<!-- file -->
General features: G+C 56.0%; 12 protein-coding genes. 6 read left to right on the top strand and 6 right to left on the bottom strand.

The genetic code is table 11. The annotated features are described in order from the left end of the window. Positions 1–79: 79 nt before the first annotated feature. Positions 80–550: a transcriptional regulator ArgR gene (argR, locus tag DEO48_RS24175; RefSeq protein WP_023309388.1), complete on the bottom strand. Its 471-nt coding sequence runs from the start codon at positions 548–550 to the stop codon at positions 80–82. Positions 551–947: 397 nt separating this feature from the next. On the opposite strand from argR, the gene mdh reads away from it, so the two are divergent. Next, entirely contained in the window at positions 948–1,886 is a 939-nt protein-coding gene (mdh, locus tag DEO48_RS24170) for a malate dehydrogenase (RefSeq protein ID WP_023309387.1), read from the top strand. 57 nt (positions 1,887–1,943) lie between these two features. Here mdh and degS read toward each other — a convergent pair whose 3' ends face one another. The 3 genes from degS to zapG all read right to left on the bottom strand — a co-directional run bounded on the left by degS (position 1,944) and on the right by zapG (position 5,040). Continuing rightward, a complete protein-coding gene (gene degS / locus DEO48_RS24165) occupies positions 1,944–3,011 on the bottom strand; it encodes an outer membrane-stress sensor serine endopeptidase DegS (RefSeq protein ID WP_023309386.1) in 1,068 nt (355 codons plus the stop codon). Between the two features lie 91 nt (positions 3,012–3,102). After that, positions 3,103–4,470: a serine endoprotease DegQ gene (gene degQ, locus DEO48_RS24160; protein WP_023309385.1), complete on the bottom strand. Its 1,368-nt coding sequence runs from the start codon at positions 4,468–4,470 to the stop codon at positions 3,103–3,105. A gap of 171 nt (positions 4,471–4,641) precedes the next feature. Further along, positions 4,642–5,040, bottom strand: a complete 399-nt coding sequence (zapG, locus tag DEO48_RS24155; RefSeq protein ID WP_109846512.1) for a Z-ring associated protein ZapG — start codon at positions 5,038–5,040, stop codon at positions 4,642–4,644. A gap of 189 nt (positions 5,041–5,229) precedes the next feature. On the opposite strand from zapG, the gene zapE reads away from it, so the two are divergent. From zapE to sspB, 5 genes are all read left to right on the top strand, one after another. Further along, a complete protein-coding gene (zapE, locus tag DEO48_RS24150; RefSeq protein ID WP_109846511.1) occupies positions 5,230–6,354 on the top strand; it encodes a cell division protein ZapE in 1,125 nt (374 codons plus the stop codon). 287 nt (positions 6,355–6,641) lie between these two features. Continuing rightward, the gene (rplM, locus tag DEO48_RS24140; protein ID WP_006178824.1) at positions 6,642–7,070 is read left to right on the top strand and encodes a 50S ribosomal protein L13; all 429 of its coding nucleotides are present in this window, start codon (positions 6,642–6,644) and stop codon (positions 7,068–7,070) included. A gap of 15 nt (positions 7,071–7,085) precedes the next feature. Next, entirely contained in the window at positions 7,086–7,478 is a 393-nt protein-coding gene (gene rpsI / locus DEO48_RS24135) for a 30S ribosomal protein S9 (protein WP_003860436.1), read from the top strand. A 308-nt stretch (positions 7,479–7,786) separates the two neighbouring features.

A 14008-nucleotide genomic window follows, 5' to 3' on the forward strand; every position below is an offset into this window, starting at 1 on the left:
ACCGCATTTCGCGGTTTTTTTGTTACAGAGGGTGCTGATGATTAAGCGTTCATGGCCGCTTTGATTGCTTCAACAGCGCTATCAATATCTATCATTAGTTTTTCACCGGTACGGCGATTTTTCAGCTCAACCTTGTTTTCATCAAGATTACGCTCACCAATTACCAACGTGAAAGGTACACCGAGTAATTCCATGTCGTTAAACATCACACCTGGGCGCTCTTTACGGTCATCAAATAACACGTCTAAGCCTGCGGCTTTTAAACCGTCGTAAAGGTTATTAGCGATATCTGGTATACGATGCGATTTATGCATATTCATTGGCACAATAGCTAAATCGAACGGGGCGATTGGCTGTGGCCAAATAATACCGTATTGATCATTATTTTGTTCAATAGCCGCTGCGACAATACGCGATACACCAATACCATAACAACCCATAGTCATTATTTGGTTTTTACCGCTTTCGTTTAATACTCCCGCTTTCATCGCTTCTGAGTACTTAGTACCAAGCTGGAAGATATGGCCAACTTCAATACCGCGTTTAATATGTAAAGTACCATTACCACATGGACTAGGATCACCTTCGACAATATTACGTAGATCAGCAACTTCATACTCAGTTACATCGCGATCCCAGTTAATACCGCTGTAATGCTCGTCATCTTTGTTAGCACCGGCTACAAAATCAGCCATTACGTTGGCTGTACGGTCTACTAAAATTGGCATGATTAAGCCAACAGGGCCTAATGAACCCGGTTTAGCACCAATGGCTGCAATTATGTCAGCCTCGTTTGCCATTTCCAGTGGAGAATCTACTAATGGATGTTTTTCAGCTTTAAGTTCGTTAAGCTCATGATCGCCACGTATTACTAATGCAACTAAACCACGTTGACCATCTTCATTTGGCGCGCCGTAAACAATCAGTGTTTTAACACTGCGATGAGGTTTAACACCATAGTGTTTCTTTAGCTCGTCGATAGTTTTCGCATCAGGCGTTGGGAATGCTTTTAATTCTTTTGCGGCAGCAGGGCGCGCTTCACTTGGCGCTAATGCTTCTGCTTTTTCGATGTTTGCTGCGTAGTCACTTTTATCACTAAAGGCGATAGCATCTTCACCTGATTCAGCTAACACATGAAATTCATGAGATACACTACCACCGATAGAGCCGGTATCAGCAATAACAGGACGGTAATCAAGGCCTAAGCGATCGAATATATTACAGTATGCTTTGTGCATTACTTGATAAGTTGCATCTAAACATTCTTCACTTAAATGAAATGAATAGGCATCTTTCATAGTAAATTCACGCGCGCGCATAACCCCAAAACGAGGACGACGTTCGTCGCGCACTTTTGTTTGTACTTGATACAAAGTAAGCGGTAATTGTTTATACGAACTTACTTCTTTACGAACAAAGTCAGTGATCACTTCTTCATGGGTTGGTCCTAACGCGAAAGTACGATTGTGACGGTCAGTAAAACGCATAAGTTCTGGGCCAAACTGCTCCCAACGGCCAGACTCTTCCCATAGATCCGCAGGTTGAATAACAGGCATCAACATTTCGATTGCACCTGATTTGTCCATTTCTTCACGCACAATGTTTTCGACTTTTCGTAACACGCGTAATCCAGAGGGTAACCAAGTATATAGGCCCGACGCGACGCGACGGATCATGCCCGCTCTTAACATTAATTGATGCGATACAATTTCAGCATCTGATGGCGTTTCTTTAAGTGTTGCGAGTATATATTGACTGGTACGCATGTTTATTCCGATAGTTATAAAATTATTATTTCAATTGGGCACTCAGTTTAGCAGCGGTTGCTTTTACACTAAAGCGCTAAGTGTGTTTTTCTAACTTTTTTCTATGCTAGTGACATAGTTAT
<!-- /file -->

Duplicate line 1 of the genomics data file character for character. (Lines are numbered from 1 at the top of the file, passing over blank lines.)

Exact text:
General features: G+C 56.0%; 12 protein-coding genes. 6 read left to right on the top strand and 6 right to left on the bottom strand.